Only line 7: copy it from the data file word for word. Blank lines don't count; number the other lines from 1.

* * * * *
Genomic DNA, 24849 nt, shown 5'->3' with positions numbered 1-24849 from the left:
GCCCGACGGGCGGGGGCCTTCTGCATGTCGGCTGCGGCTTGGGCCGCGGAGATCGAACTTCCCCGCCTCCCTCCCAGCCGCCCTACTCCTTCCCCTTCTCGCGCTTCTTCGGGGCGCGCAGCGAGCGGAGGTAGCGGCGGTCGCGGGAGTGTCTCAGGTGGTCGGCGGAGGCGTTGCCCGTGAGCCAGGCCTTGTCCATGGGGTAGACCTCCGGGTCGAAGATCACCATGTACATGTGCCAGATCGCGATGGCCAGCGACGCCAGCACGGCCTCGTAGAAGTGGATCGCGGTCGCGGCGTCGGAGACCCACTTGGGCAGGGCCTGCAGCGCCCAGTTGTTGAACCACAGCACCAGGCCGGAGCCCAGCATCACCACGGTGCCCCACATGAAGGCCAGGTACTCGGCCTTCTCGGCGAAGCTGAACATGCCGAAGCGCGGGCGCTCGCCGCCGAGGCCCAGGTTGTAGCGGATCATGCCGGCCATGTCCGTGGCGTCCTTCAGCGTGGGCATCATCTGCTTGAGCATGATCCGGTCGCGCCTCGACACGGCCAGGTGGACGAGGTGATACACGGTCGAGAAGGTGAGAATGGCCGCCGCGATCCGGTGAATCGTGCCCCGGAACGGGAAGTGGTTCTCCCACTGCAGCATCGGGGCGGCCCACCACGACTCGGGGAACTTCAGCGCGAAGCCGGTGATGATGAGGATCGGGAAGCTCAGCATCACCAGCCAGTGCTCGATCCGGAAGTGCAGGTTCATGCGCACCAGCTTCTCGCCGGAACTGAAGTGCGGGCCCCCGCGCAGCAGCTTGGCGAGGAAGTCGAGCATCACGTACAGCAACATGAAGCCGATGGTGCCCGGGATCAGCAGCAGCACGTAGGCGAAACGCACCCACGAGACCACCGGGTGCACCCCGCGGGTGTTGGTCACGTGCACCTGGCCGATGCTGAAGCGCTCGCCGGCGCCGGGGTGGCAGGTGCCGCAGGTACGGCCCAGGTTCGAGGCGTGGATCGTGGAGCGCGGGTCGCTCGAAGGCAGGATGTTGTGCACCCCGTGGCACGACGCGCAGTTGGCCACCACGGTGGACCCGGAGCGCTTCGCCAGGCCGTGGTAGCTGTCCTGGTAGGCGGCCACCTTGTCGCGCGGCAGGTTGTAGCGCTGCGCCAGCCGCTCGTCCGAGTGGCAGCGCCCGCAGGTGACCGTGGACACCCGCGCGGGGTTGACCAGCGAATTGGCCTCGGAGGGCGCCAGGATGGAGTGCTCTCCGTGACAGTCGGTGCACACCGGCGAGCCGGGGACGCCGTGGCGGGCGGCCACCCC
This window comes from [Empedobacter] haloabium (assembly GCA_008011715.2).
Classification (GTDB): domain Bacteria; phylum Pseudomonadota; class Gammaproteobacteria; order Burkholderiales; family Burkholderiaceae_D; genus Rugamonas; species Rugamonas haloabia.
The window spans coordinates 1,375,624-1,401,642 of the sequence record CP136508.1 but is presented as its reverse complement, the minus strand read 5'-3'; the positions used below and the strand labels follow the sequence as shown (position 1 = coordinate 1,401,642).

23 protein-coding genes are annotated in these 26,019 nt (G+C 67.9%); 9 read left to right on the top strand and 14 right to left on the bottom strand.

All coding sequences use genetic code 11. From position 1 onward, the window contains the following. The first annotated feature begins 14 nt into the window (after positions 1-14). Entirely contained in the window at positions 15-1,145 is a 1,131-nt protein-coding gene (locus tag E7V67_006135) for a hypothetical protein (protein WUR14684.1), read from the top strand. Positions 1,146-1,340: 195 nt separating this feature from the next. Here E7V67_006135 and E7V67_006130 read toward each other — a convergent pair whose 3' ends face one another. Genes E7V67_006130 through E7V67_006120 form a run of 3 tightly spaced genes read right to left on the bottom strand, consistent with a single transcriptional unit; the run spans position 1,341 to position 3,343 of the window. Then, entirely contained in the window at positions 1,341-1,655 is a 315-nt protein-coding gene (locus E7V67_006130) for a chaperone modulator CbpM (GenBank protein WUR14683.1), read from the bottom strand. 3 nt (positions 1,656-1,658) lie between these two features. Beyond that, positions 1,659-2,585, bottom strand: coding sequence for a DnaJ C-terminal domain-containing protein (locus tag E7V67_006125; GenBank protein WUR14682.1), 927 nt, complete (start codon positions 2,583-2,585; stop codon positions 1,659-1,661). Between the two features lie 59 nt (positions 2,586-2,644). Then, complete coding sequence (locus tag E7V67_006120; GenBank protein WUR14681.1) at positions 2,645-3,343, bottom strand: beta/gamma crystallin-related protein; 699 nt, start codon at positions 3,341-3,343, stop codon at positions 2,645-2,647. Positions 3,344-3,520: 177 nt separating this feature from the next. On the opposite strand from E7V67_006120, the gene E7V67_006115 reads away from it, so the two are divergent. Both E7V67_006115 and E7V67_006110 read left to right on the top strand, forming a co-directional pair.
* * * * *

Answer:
All coding sequences use genetic code 11. From position 1 onward, the window contains the following. The first annotated feature begins 14 nt into the window (after positions 1-14). Entirely contained in the window at positions 15-1,145 is a 1,131-nt protein-coding gene (locus tag E7V67_006135) for a hypothetical protein (protein WUR14684.1), read from the top strand. Positions 1,146-1,340: 195 nt separating this feature from the next. Here E7V67_006135 and E7V67_006130 read toward each other — a convergent pair whose 3' ends face one another. Genes E7V67_006130 through E7V67_006120 form a run of 3 tightly spaced genes read right to left on the bottom strand, consistent with a single transcriptional unit; the run spans position 1,341 to position 3,343 of the window. Then, entirely contained in the window at positions 1,341-1,655 is a 315-nt protein-coding gene (locus E7V67_006130) for a chaperone modulator CbpM (GenBank protein WUR14683.1), read from the bottom strand. 3 nt (positions 1,656-1,658) lie between these two features. Beyond that, positions 1,659-2,585, bottom strand: coding sequence for a DnaJ C-terminal domain-containing protein (locus tag E7V67_006125; GenBank protein WUR14682.1), 927 nt, complete (start codon positions 2,583-2,585; stop codon positions 1,659-1,661). Between the two features lie 59 nt (positions 2,586-2,644). Then, complete coding sequence (locus tag E7V67_006120; GenBank protein WUR14681.1) at positions 2,645-3,343, bottom strand: beta/gamma crystallin-related protein; 699 nt, start codon at positions 3,341-3,343, stop codon at positions 2,645-2,647. Positions 3,344-3,520: 177 nt separating this feature from the next. On the opposite strand from E7V67_006120, the gene E7V67_006115 reads away from it, so the two are divergent. Both E7V67_006115 and E7V67_006110 read left to right on the top strand, forming a co-directional pair.